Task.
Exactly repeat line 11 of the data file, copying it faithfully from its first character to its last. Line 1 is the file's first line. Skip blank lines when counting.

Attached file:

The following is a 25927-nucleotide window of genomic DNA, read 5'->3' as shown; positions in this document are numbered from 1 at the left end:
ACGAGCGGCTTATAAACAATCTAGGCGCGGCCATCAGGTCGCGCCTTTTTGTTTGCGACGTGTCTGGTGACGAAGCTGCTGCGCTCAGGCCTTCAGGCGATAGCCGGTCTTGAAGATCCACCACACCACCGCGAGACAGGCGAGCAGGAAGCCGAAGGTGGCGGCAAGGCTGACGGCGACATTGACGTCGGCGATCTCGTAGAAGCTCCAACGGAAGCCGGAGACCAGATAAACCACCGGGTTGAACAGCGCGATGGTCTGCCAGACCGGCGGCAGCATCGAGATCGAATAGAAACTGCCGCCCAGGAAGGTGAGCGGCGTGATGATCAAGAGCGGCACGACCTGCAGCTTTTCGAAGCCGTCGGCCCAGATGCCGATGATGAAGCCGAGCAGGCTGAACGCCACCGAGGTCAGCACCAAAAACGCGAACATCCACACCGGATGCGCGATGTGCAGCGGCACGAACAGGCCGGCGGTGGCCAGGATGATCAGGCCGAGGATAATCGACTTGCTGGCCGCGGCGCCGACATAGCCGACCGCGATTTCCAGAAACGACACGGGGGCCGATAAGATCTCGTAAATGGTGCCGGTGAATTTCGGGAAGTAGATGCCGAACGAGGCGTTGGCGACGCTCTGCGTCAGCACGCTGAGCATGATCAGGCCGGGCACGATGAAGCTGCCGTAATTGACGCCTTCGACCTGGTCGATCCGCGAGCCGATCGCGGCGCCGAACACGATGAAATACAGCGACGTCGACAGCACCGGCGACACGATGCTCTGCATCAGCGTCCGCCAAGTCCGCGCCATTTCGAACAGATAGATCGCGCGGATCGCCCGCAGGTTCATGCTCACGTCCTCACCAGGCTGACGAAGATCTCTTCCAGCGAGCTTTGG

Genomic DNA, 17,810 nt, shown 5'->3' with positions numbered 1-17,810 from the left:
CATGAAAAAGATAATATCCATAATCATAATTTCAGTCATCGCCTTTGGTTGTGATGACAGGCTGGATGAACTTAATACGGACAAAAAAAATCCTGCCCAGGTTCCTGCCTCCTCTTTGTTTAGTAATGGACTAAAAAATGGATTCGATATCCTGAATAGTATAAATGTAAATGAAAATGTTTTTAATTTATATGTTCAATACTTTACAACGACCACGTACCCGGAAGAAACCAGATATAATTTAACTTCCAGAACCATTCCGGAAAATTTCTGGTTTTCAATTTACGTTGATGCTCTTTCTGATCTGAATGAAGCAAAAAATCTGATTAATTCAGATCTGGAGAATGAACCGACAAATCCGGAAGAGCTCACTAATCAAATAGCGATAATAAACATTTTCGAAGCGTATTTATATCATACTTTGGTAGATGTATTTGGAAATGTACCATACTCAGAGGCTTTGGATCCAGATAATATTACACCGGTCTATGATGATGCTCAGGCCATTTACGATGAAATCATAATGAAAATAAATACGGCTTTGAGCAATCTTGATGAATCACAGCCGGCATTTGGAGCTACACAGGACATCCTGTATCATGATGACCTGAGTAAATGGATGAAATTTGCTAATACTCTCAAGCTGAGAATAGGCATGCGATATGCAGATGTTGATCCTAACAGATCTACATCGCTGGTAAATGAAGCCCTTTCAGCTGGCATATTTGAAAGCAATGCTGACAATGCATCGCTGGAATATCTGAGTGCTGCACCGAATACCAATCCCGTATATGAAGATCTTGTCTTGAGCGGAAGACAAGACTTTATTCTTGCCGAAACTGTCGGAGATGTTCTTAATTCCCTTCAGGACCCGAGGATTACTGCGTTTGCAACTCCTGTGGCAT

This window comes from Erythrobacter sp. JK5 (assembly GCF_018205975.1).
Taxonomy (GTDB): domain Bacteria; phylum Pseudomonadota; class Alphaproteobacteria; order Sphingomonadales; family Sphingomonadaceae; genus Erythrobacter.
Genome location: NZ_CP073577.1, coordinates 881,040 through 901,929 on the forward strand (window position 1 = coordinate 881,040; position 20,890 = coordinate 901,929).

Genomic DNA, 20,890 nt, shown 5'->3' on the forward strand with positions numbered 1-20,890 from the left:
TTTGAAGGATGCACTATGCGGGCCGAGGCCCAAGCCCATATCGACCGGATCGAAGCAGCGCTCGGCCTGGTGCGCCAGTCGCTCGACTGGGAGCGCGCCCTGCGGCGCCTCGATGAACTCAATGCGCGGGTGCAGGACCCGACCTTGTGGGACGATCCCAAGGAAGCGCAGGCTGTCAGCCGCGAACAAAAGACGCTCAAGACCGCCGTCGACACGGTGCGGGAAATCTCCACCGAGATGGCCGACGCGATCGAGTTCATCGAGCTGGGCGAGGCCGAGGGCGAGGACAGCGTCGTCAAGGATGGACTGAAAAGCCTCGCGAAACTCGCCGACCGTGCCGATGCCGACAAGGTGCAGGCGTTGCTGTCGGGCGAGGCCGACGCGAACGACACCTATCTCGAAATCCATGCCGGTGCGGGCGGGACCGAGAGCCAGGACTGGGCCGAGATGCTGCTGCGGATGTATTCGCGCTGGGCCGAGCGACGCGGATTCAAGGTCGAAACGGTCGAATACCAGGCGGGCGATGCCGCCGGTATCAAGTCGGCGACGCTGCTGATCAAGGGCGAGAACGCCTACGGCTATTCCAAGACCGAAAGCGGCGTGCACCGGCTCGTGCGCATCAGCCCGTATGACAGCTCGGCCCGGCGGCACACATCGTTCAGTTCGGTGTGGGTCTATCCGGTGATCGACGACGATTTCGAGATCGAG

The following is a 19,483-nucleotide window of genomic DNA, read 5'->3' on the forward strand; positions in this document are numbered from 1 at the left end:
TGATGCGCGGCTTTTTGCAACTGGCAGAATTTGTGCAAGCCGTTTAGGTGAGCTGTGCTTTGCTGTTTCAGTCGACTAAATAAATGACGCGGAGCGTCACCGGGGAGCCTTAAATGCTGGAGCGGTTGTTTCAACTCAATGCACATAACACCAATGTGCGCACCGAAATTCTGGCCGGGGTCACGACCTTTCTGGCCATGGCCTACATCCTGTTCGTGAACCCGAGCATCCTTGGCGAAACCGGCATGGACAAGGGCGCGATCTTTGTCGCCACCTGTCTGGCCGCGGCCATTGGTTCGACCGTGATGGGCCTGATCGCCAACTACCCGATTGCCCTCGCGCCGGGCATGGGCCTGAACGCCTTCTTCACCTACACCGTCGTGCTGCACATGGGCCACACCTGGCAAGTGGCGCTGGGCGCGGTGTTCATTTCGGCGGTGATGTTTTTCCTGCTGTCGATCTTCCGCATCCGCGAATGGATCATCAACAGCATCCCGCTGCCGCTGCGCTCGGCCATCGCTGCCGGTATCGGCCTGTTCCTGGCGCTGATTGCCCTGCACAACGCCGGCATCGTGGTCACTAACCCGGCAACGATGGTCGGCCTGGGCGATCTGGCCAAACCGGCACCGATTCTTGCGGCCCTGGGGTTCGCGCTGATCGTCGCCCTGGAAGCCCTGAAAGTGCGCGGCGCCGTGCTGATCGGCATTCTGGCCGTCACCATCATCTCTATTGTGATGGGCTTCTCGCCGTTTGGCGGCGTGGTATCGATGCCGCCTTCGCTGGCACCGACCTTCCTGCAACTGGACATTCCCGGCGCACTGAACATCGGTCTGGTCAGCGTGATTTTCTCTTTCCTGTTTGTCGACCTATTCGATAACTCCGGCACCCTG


TGATGCGCGGCTTTTTGCAACTGGCAGAATTTGTGCAAGCCGTTTAGGTGAGCTGTGCTTTGCTGTTTCAGTCGACTAAATAAATGACGCGGAGCGTCACCGGGGAGCCTTAAATGCTGGAGCGGTTGTTTCAACTCAATGCACATAACACCAATGTGCGCACCGAAATTCTGGCCGGGGTCACGACCTTTCTGGCCATGGCCTACATCCTGTTCGTGAACCCGAGCATCCTTGGCGAAACCGGCATGGACAAGGGCGCGATCTTTGTCGCCACCTGTCTGGCCGCGGCCATTGGTTCGACCGTGATGGGCCTGATCGCCAACTACCCGATTGCCCTCGCGCCGGGCATGGGCCTGAACGCCTTCTTCACCTACACCGTCGTGCTGCACATGGGCCACACCTGGCAAGTGGCGCTGGGCGCGGTGTTCATTTCGGCGGTGATGTTTTTCCTGCTGTCGATCTTCCGCATCCGCGAATGGATCATCAACAGCATCCCGCTGCCGCTGCGCTCGGCCATCGCTGCCGGTATCGGCCTGTTCCTGGCGCTGATTGCCCTGCACAACGCCGGCATCGTGGTCACTAACCCGGCAACGATGGTCGGCCTGGGCGATCTGGCCAAACCGGCACCGATTCTTGCGGCCCTGGGGTTCGCGCTGATCGTCGCCCTGGAAGCCCTGAAAGTGCGCGGCGCCGTGCTGATCGGCATTCTGGCCGTCACCATCATCTCTATTGTGATGGGCTTCTCGCCGTTTGGCGGCGTGGTATCGATGCCGCCTTCGCTGGCACCGACCTTCCTGCAACTGGACATTCCCGGCGCACTGAACATCGGTCTGGTCAGCGTGATTTTCTCTTTCCTGTTTGTCGACCTATTCGATAACTCCGGCACCCTG